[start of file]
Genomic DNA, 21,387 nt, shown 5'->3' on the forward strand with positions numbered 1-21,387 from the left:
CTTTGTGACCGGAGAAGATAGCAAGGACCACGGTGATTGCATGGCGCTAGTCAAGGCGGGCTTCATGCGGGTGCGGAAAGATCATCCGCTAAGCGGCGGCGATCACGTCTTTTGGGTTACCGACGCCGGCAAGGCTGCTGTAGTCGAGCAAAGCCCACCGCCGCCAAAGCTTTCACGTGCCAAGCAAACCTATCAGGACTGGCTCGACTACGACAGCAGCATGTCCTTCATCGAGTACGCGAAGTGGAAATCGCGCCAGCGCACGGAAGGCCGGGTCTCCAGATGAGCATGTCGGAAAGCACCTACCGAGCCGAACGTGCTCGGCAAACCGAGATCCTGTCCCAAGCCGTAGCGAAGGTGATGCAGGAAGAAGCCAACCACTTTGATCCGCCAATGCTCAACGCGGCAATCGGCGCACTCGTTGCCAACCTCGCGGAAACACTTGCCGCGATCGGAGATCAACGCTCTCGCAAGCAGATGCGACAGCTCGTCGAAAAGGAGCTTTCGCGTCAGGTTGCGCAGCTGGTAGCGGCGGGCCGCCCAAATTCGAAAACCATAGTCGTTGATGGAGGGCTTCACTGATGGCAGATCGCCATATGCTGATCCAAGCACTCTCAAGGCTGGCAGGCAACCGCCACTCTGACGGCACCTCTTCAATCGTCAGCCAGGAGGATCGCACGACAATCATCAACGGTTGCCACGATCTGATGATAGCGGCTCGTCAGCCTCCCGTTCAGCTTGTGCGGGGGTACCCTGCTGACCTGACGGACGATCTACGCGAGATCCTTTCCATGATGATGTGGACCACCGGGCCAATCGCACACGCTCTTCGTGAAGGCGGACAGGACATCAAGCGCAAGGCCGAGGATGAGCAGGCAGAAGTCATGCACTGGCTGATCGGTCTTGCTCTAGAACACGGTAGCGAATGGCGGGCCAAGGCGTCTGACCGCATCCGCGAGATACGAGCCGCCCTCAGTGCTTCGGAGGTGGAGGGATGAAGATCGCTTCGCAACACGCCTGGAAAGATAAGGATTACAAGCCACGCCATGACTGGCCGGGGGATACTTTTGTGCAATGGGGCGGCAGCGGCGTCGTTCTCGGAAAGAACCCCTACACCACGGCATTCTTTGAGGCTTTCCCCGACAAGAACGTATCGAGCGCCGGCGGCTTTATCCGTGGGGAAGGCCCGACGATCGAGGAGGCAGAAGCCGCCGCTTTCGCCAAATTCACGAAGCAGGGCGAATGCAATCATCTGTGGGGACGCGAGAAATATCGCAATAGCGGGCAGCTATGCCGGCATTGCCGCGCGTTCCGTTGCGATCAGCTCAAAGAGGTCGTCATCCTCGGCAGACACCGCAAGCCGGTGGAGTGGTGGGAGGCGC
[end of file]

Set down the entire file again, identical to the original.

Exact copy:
Genomic DNA, 21,387 nt, shown 5'->3' on the forward strand with positions numbered 1-21,387 from the left:
CTTTGTGACCGGAGAAGATAGCAAGGACCACGGTGATTGCATGGCGCTAGTCAAGGCGGGCTTCATGCGGGTGCGGAAAGATCATCCGCTAAGCGGCGGCGATCACGTCTTTTGGGTTACCGACGCCGGCAAGGCTGCTGTAGTCGAGCAAAGCCCACCGCCGCCAAAGCTTTCACGTGCCAAGCAAACCTATCAGGACTGGCTCGACTACGACAGCAGCATGTCCTTCATCGAGTACGCGAAGTGGAAATCGCGCCAGCGCACGGAAGGCCGGGTCTCCAGATGAGCATGTCGGAAAGCACCTACCGAGCCGAACGTGCTCGGCAAACCGAGATCCTGTCCCAAGCCGTAGCGAAGGTGATGCAGGAAGAAGCCAACCACTTTGATCCGCCAATGCTCAACGCGGCAATCGGCGCACTCGTTGCCAACCTCGCGGAAACACTTGCCGCGATCGGAGATCAACGCTCTCGCAAGCAGATGCGACAGCTCGTCGAAAAGGAGCTTTCGCGTCAGGTTGCGCAGCTGGTAGCGGCGGGCCGCCCAAATTCGAAAACCATAGTCGTTGATGGAGGGCTTCACTGATGGCAGATCGCCATATGCTGATCCAAGCACTCTCAAGGCTGGCAGGCAACCGCCACTCTGACGGCACCTCTTCAATCGTCAGCCAGGAGGATCGCACGACAATCATCAACGGTTGCCACGATCTGATGATAGCGGCTCGTCAGCCTCCCGTTCAGCTTGTGCGGGGGTACCCTGCTGACCTGACGGACGATCTACGCGAGATCCTTTCCATGATGATGTGGACCACCGGGCCAATCGCACACGCTCTTCGTGAAGGCGGACAGGACATCAAGCGCAAGGCCGAGGATGAGCAGGCAGAAGTCATGCACTGGCTGATCGGTCTTGCTCTAGAACACGGTAGCGAATGGCGGGCCAAGGCGTCTGACCGCATCCGCGAGATACGAGCCGCCCTCAGTGCTTCGGAGGTGGAGGGATGAAGATCGCTTCGCAACACGCCTGGAAAGATAAGGATTACAAGCCACGCCATGACTGGCCGGGGGATACTTTTGTGCAATGGGGCGGCAGCGGCGTCGTTCTCGGAAAGAACCCCTACACCACGGCATTCTTTGAGGCTTTCCCCGACAAGAACGTATCGAGCGCCGGCGGCTTTATCCGTGGGGAAGGCCCGACGATCGAGGAGGCAGAAGCCGCCGCTTTCGCCAAATTCACGAAGCAGGGCGAATGCAATCATCTGTGGGGACGCGAGAAATATCGCAATAGCGGGCAGCTATGCCGGCATTGCCGCGCGTTCCGTTGCGATCAGCTCAAAGAGGTCGTCATCCTCGGCAGACACCGCAAGCCGGTGGAGTGGTGGGAGGCGC